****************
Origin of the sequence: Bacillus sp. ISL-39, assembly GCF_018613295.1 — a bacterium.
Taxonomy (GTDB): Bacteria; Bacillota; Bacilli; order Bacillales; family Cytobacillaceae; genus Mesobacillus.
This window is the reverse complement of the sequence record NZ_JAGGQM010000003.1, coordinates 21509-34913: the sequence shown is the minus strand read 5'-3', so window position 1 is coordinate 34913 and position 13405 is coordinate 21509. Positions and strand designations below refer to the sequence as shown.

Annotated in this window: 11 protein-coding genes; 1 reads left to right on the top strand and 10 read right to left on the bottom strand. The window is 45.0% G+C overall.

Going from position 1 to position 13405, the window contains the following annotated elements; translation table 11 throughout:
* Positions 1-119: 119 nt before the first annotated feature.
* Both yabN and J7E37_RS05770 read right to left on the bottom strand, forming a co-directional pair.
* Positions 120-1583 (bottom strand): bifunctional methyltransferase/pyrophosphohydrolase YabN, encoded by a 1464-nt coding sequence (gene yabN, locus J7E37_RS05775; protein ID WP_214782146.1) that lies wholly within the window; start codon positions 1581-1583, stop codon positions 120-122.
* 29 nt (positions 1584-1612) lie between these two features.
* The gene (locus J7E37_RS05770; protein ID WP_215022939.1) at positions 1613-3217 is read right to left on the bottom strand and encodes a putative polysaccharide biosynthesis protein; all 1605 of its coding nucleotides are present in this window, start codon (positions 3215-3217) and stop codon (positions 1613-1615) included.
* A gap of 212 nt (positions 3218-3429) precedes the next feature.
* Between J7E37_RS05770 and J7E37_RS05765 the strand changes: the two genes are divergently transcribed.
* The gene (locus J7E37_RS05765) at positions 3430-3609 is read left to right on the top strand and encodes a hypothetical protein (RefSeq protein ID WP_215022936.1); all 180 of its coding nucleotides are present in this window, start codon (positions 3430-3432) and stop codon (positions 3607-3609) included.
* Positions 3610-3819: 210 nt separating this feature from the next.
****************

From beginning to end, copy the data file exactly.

Origin of the sequence: Bacillus sp. ISL-39, assembly GCF_018613295.1 — a bacterium.
Taxonomy (GTDB): Bacteria; Bacillota; Bacilli; order Bacillales; family Cytobacillaceae; genus Mesobacillus.
This window is the reverse complement of the sequence record NZ_JAGGQM010000003.1, coordinates 21509-34913: the sequence shown is the minus strand read 5'-3', so window position 1 is coordinate 34913 and position 13405 is coordinate 21509. Positions and strand designations below refer to the sequence as shown.

Annotated in this window: 11 protein-coding genes; 1 reads left to right on the top strand and 10 read right to left on the bottom strand. The window is 45.0% G+C overall.

Going from position 1 to position 13405, the window contains the following annotated elements; translation table 11 throughout:
* Positions 1-119: 119 nt before the first annotated feature.
* Both yabN and J7E37_RS05770 read right to left on the bottom strand, forming a co-directional pair.
* Positions 120-1583 (bottom strand): bifunctional methyltransferase/pyrophosphohydrolase YabN, encoded by a 1464-nt coding sequence (gene yabN, locus J7E37_RS05775; protein ID WP_214782146.1) that lies wholly within the window; start codon positions 1581-1583, stop codon positions 120-122.
* 29 nt (positions 1584-1612) lie between these two features.
* The gene (locus J7E37_RS05770; protein ID WP_215022939.1) at positions 1613-3217 is read right to left on the bottom strand and encodes a putative polysaccharide biosynthesis protein; all 1605 of its coding nucleotides are present in this window, start codon (positions 3215-3217) and stop codon (positions 1613-1615) included.
* A gap of 212 nt (positions 3218-3429) precedes the next feature.
* Between J7E37_RS05770 and J7E37_RS05765 the strand changes: the two genes are divergently transcribed.
* The gene (locus J7E37_RS05765) at positions 3430-3609 is read left to right on the top strand and encodes a hypothetical protein (RefSeq protein ID WP_215022936.1); all 180 of its coding nucleotides are present in this window, start codon (positions 3430-3432) and stop codon (positions 3607-3609) included.
* Positions 3610-3819: 210 nt separating this feature from the next.